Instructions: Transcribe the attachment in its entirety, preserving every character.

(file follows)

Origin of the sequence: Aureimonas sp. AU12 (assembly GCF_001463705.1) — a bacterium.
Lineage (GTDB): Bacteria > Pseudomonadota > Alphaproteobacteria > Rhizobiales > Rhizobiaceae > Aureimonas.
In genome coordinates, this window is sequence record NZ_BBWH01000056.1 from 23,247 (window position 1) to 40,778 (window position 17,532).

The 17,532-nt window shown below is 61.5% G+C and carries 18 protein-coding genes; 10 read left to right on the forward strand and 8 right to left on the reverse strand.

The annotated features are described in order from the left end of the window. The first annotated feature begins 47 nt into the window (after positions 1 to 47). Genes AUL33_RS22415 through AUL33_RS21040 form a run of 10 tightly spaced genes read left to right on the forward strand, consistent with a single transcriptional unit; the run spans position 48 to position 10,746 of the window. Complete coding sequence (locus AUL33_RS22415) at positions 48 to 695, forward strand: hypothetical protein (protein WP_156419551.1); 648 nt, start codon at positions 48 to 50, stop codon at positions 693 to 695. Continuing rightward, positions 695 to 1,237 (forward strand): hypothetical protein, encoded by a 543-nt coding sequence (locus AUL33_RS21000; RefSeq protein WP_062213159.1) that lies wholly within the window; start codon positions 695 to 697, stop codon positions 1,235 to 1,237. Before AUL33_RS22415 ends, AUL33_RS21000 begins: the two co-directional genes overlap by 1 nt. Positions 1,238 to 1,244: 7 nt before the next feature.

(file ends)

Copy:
Origin of the sequence: Aureimonas sp. AU12 (assembly GCF_001463705.1) — a bacterium.
Lineage (GTDB): Bacteria > Pseudomonadota > Alphaproteobacteria > Rhizobiales > Rhizobiaceae > Aureimonas.
In genome coordinates, this window is sequence record NZ_BBWH01000056.1 from 23,247 (window position 1) to 40,778 (window position 17,532).

The 17,532-nt window shown below is 61.5% G+C and carries 18 protein-coding genes; 10 read left to right on the forward strand and 8 right to left on the reverse strand.

The annotated features are described in order from the left end of the window. The first annotated feature begins 47 nt into the window (after positions 1 to 47). Genes AUL33_RS22415 through AUL33_RS21040 form a run of 10 tightly spaced genes read left to right on the forward strand, consistent with a single transcriptional unit; the run spans position 48 to position 10,746 of the window. Complete coding sequence (locus AUL33_RS22415) at positions 48 to 695, forward strand: hypothetical protein (protein WP_156419551.1); 648 nt, start codon at positions 48 to 50, stop codon at positions 693 to 695. Continuing rightward, positions 695 to 1,237 (forward strand): hypothetical protein, encoded by a 543-nt coding sequence (locus AUL33_RS21000; RefSeq protein WP_062213159.1) that lies wholly within the window; start codon positions 695 to 697, stop codon positions 1,235 to 1,237. Before AUL33_RS22415 ends, AUL33_RS21000 begins: the two co-directional genes overlap by 1 nt. Positions 1,238 to 1,244: 7 nt before the next feature.